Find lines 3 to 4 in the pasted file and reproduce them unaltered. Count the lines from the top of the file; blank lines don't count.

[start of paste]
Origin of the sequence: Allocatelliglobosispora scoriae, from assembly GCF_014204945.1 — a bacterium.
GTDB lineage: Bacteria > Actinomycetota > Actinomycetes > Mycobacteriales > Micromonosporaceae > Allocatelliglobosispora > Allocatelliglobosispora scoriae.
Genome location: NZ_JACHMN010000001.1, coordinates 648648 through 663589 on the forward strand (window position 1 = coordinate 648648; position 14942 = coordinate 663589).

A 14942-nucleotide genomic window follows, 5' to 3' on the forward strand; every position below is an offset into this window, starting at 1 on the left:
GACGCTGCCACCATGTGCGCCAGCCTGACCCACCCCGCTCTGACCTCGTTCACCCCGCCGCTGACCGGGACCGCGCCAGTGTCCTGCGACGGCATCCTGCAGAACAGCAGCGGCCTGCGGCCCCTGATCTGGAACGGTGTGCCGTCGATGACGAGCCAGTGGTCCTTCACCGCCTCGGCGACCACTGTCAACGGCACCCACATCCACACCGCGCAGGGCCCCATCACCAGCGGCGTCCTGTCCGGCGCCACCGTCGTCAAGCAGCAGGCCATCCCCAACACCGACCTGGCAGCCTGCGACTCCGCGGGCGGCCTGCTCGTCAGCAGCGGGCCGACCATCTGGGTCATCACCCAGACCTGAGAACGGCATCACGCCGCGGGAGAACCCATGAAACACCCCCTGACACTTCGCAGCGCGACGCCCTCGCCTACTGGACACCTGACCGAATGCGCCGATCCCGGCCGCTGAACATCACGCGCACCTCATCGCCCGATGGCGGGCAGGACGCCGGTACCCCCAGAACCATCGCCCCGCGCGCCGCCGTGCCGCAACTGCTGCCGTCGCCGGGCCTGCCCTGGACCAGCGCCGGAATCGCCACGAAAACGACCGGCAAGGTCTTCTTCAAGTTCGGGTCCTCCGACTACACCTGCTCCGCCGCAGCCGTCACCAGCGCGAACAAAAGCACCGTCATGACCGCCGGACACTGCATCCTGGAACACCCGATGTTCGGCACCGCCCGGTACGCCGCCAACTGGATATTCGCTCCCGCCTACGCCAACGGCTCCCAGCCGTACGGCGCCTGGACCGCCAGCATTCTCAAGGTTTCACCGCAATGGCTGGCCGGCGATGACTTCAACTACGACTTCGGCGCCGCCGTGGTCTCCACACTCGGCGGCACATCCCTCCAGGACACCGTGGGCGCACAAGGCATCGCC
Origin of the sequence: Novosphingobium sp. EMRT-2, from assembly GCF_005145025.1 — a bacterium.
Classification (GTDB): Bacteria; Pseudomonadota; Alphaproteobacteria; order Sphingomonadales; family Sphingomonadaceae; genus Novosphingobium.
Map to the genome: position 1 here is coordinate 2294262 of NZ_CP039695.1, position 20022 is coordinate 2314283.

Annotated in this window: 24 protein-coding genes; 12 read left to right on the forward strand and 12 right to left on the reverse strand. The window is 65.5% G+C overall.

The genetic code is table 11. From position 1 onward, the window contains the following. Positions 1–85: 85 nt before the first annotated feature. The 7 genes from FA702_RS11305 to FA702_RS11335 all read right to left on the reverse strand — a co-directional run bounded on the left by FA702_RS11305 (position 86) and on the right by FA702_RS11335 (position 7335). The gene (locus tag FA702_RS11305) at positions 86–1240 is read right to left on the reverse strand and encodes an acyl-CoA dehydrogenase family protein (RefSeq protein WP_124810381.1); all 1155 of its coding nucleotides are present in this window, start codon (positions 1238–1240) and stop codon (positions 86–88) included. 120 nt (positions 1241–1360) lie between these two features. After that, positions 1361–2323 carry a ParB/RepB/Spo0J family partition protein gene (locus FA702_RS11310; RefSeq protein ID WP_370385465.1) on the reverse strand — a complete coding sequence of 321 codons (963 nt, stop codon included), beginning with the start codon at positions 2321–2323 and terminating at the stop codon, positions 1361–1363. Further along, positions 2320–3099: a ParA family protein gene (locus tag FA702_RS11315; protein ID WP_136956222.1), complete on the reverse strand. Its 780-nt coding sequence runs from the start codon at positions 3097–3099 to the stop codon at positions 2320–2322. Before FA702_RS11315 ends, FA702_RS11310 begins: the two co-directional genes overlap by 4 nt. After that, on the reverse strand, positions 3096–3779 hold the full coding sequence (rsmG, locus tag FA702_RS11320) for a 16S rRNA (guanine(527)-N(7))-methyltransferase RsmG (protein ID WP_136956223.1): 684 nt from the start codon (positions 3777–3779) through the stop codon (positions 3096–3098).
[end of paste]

Genome location: NZ_JACHMN010000001.1, coordinates 648648 through 663589 on the forward strand (window position 1 = coordinate 648648; position 14942 = coordinate 663589).

A 14942-nucleotide genomic window follows, 5' to 3' on the forward strand; every position below is an offset into this window, starting at 1 on the left: